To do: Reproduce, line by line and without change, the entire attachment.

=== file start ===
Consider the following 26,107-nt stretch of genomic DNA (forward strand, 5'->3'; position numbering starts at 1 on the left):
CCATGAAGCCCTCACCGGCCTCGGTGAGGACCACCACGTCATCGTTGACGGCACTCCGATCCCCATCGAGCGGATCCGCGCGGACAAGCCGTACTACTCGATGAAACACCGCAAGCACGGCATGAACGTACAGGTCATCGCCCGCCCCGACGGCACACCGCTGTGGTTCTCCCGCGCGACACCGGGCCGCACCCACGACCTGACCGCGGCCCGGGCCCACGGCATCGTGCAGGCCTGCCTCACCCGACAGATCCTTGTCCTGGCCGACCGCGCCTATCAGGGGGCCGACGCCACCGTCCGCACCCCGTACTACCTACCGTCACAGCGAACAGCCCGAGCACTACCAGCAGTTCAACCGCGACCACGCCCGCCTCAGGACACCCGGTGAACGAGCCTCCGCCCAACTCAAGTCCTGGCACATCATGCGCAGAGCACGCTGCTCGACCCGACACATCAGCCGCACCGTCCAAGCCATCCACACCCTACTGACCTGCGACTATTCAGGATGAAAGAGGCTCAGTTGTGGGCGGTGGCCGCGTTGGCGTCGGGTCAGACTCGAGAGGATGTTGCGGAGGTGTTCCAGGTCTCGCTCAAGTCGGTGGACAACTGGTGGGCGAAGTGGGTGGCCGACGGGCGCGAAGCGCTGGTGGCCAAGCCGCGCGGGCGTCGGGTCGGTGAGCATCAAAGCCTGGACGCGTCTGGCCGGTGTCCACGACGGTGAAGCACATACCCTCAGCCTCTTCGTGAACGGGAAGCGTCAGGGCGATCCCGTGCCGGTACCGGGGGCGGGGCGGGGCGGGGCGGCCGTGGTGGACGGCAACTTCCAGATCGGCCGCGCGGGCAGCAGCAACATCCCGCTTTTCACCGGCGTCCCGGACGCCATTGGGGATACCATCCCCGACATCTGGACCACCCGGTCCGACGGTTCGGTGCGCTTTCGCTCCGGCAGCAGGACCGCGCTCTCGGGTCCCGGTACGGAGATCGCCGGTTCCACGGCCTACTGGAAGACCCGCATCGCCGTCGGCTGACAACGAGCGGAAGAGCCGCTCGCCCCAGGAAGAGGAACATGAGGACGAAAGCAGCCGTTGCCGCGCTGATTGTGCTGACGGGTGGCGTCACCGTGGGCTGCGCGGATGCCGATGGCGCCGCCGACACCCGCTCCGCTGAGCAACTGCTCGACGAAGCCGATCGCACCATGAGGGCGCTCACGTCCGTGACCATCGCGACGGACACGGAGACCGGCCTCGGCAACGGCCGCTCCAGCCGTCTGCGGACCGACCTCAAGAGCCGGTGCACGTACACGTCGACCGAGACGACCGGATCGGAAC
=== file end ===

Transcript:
Consider the following 26,107-nt stretch of genomic DNA (forward strand, 5'->3'; position numbering starts at 1 on the left):
CCATGAAGCCCTCACCGGCCTCGGTGAGGACCACCACGTCATCGTTGACGGCACTCCGATCCCCATCGAGCGGATCCGCGCGGACAAGCCGTACTACTCGATGAAACACCGCAAGCACGGCATGAACGTACAGGTCATCGCCCGCCCCGACGGCACACCGCTGTGGTTCTCCCGCGCGACACCGGGCCGCACCCACGACCTGACCGCGGCCCGGGCCCACGGCATCGTGCAGGCCTGCCTCACCCGACAGATCCTTGTCCTGGCCGACCGCGCCTATCAGGGGGCCGACGCCACCGTCCGCACCCCGTACTACCTACCGTCACAGCGAACAGCCCGAGCACTACCAGCAGTTCAACCGCGACCACGCCCGCCTCAGGACACCCGGTGAACGAGCCTCCGCCCAACTCAAGTCCTGGCACATCATGCGCAGAGCACGCTGCTCGACCCGACACATCAGCCGCACCGTCCAAGCCATCCACACCCTACTGACCTGCGACTATTCAGGATGAAAGAGGCTCAGTTGTGGGCGGTGGCCGCGTTGGCGTCGGGTCAGACTCGAGAGGATGTTGCGGAGGTGTTCCAGGTCTCGCTCAAGTCGGTGGACAACTGGTGGGCGAAGTGGGTGGCCGACGGGCGCGAAGCGCTGGTGGCCAAGCCGCGCGGGCGTCGGGTCGGTGAGCATCAAAGCCTGGACGCGTCTGGCCGGTGTCCACGACGGTGAAGCACATACCCTCAGCCTCTTCGTGAACGGGAAGCGTCAGGGCGATCCCGTGCCGGTACCGGGGGCGGGGCGGGGCGGGGCGGCCGTGGTGGACGGCAACTTCCAGATCGGCCGCGCGGGCAGCAGCAACATCCCGCTTTTCACCGGCGTCCCGGACGCCATTGGGGATACCATCCCCGACATCTGGACCACCCGGTCCGACGGTTCGGTGCGCTTTCGCTCCGGCAGCAGGACCGCGCTCTCGGGTCCCGGTACGGAGATCGCCGGTTCCACGGCCTACTGGAAGACCCGCATCGCCGTCGGCTGACAACGAGCGGAAGAGCCGCTCGCCCCAGGAAGAGGAACATGAGGACGAAAGCAGCCGTTGCCGCGCTGATTGTGCTGACGGGTGGCGTCACCGTGGGCTGCGCGGATGCCGATGGCGCCGCCGACACCCGCTCCGCTGAGCAACTGCTCGACGAAGCCGATCGCACCATGAGGGCGCTCACGTCCGTGACCATCGCGACGGACACGGAGACCGGCCTCGGCAACGGCCGCTCCAGCCGTCTGCGGACCGACCTCAAGAGCCGGTGCACGTACACGTCGACCGAGACGACCGGATCGGAAC